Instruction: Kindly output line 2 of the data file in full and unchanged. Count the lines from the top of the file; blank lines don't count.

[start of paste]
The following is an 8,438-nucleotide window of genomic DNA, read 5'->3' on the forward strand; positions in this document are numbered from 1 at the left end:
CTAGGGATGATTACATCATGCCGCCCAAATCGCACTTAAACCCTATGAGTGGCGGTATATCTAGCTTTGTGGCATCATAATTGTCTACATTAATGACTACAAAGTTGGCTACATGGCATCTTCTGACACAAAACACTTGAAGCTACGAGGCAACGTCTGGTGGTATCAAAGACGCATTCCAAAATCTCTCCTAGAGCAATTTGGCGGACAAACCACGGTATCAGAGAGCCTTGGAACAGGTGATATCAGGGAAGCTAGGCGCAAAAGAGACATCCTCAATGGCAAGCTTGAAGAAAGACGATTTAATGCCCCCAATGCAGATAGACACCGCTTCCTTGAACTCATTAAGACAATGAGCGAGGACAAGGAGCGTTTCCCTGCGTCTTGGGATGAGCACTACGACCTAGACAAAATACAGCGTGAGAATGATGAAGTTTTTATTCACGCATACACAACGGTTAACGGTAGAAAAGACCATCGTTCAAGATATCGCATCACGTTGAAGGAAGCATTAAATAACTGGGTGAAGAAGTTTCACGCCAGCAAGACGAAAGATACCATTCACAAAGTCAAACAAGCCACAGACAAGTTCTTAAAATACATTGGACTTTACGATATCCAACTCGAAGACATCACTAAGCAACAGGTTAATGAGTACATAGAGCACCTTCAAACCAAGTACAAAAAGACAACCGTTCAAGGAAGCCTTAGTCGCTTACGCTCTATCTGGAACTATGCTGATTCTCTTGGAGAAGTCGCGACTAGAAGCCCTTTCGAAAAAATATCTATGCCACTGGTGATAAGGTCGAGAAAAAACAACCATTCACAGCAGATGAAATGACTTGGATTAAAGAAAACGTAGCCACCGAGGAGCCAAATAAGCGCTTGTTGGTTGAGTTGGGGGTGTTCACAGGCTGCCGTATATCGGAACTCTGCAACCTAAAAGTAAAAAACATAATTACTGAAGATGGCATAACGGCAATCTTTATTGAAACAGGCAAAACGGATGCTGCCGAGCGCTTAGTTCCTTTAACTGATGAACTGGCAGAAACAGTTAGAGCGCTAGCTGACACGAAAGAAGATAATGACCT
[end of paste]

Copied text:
CTAGGGATGATTACATCATGCCGCCCAAATCGCACTTAAACCCTATGAGTGGCGGTATATCTAGCTTTGTGGCATCATAATTGTCTACATTAATGACTACAAAGTTGGCTACATGGCATCTTCTGACACAAAACACTTGAAGCTACGAGGCAACGTCTGGTGGTATCAAAGACGCATTCCAAAATCTCTCCTAGAGCAATTTGGCGGACAAACCACGGTATCAGAGAGCCTTGGAACAGGTGATATCAGGGAAGCTAGGCGCAAAAGAGACATCCTCAATGGCAAGCTTGAAGAAAGACGATTTAATGCCCCCAATGCAGATAGACACCGCTTCCTTGAACTCATTAAGACAATGAGCGAGGACAAGGAGCGTTTCCCTGCGTCTTGGGATGAGCACTACGACCTAGACAAAATACAGCGTGAGAATGATGAAGTTTTTATTCACGCATACACAACGGTTAACGGTAGAAAAGACCATCGTTCAAGATATCGCATCACGTTGAAGGAAGCATTAAATAACTGGGTGAAGAAGTTTCACGCCAGCAAGACGAAAGATACCATTCACAAAGTCAAACAAGCCACAGACAAGTTCTTAAAATACATTGGACTTTACGATATCCAACTCGAAGACATCACTAAGCAACAGGTTAATGAGTACATAGAGCACCTTCAAACCAAGTACAAAAAGACAACCGTTCAAGGAAGCCTTAGTCGCTTACGCTCTATCTGGAACTATGCTGATTCTCTTGGAGAAGTCGCGACTAGAAGCCCTTTCGAAAAAATATCTATGCCACTGGTGATAAGGTCGAGAAAAAACAACCATTCACAGCAGATGAAATGACTTGGATTAAAGAAAACGTAGCCACCGAGGAGCCAAATAAGCGCTTGTTGGTTGAGTTGGGGGTGTTCACAGGCTGCCGTATATCGGAACTCTGCAACCTAAAAGTAAAAAACATAATTACTGAAGATGGCATAACGGCAATCTTTATTGAAACAGGCAAAACGGATGCTGCCGAGCGCTTAGTTCCTTTAACTGATGAACTGGCAGAAACAGTTAGAGCGCTAGCTGACACGAAAGAAGATAATGACCT